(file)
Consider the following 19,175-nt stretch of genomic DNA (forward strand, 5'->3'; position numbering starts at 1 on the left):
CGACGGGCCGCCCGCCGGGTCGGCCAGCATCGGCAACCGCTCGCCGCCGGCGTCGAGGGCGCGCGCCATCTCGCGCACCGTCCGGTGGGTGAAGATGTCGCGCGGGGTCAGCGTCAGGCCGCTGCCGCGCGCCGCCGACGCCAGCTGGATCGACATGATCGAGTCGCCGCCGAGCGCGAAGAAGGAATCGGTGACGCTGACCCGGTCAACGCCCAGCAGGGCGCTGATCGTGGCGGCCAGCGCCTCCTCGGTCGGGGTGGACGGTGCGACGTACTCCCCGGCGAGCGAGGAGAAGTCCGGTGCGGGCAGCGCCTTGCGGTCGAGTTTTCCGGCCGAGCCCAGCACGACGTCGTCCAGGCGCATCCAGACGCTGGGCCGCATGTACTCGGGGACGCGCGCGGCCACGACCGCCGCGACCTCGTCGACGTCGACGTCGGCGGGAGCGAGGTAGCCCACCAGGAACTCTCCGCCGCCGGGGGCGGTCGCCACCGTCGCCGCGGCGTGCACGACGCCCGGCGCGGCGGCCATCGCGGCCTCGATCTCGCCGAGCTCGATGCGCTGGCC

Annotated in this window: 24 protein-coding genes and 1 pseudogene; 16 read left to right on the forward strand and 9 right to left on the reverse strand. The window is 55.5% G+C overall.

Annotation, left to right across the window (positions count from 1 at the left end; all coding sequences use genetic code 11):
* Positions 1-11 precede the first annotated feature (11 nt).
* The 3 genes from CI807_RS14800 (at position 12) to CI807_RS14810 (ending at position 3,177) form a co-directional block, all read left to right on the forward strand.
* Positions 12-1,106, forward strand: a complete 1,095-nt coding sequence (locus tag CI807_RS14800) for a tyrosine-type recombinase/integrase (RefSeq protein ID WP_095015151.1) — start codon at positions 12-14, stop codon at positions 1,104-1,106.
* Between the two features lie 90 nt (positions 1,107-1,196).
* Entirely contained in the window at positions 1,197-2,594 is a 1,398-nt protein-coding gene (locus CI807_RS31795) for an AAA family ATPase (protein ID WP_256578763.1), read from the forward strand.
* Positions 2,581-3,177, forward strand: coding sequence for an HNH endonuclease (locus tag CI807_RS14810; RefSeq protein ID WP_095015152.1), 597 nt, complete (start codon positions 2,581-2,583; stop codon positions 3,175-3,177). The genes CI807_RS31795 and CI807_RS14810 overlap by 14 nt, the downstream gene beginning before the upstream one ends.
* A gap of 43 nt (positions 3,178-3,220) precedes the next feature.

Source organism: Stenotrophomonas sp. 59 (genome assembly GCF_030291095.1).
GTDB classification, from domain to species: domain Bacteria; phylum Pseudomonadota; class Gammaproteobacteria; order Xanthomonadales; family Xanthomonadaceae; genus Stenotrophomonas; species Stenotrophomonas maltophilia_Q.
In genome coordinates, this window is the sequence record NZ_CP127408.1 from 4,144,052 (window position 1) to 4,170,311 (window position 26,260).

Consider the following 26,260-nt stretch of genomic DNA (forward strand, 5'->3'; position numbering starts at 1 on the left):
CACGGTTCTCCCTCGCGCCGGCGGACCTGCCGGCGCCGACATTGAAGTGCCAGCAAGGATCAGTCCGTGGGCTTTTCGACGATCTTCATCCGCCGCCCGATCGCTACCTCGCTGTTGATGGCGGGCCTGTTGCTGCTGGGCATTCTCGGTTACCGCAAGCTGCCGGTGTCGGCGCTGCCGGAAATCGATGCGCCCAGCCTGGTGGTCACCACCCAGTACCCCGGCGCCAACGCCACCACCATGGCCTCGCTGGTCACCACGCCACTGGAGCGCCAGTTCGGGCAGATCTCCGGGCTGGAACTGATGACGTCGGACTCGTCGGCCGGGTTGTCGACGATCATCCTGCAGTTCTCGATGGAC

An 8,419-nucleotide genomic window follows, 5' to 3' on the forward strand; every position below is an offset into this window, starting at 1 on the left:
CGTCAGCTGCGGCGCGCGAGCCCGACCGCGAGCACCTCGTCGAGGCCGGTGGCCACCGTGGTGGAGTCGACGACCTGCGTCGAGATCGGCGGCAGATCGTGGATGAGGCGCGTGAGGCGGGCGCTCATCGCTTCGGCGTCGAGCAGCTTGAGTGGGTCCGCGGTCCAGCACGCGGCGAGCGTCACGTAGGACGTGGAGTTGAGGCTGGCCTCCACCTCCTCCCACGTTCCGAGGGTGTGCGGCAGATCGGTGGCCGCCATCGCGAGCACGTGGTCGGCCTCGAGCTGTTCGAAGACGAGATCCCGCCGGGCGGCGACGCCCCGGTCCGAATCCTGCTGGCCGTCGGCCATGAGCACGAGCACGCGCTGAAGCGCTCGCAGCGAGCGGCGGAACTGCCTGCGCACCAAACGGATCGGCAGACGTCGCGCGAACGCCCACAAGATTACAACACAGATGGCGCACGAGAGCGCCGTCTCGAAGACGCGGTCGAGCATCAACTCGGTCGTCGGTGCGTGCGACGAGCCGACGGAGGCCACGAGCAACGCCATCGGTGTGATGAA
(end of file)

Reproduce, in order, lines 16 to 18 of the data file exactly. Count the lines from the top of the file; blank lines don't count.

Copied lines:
CACGGTTCTCCCTCGCGCCGGCGGACCTGCCGGCGCCGACATTGAAGTGCCAGCAAGGATCAGTCCGTGGGCTTTTCGACGATCTTCATCCGCCGCCCGATCGCTACCTCGCTGTTGATGGCGGGCCTGTTGCTGCTGGGCATTCTCGGTTACCGCAAGCTGCCGGTGTCGGCGCTGCCGGAAATCGATGCGCCCAGCCTGGTGGTCACCACCCAGTACCCCGGCGCCAACGCCACCACCATGGCCTCGCTGGTCACCACGCCACTGGAGCGCCAGTTCGGGCAGATCTCCGGGCTGGAACTGATGACGTCGGACTCGTCGGCCGGGTTGTCGACGATCATCCTGCAGTTCTCGATGGAC

An 8,419-nucleotide genomic window follows, 5' to 3' on the forward strand; every position below is an offset into this window, starting at 1 on the left:
CGTCAGCTGCGGCGCGCGAGCCCGACCGCGAGCACCTCGTCGAGGCCGGTGGCCACCGTGGTGGAGTCGACGACCTGCGTCGAGATCGGCGGCAGATCGTGGATGAGGCGCGTGAGGCGGGCGCTCATCGCTTCGGCGTCGAGCAGCTTGAGTGGGTCCGCGGTCCAGCACGCGGCGAGCGTCACGTAGGACGTGGAGTTGAGGCTGGCCTCCACCTCCTCCCACGTTCCGAGGGTGTGCGGCAGATCGGTGGCCGCCATCGCGAGCACGTGGTCGGCCTCGAGCTGTTCGAAGACGAGATCCCGCCGGGCGGCGACGCCCCGGTCCGAATCCTGCTGGCCGTCGGCCATGAGCACGAGCACGCGCTGAAGCGCTCGCAGCGAGCGGCGGAACTGCCTGCGCACCAAACGGATCGGCAGACGTCGCGCGAACGCCCACAAGATTACAACACAGATGGCGCACGAGAGCGCCGTCTCGAAGACGCGGTCGAGCATCAACTCGGTCGTCGGTGCGTGCGACGAGCCGACGGAGGCCACGAGCAACGCCATCGGTGTGATGAA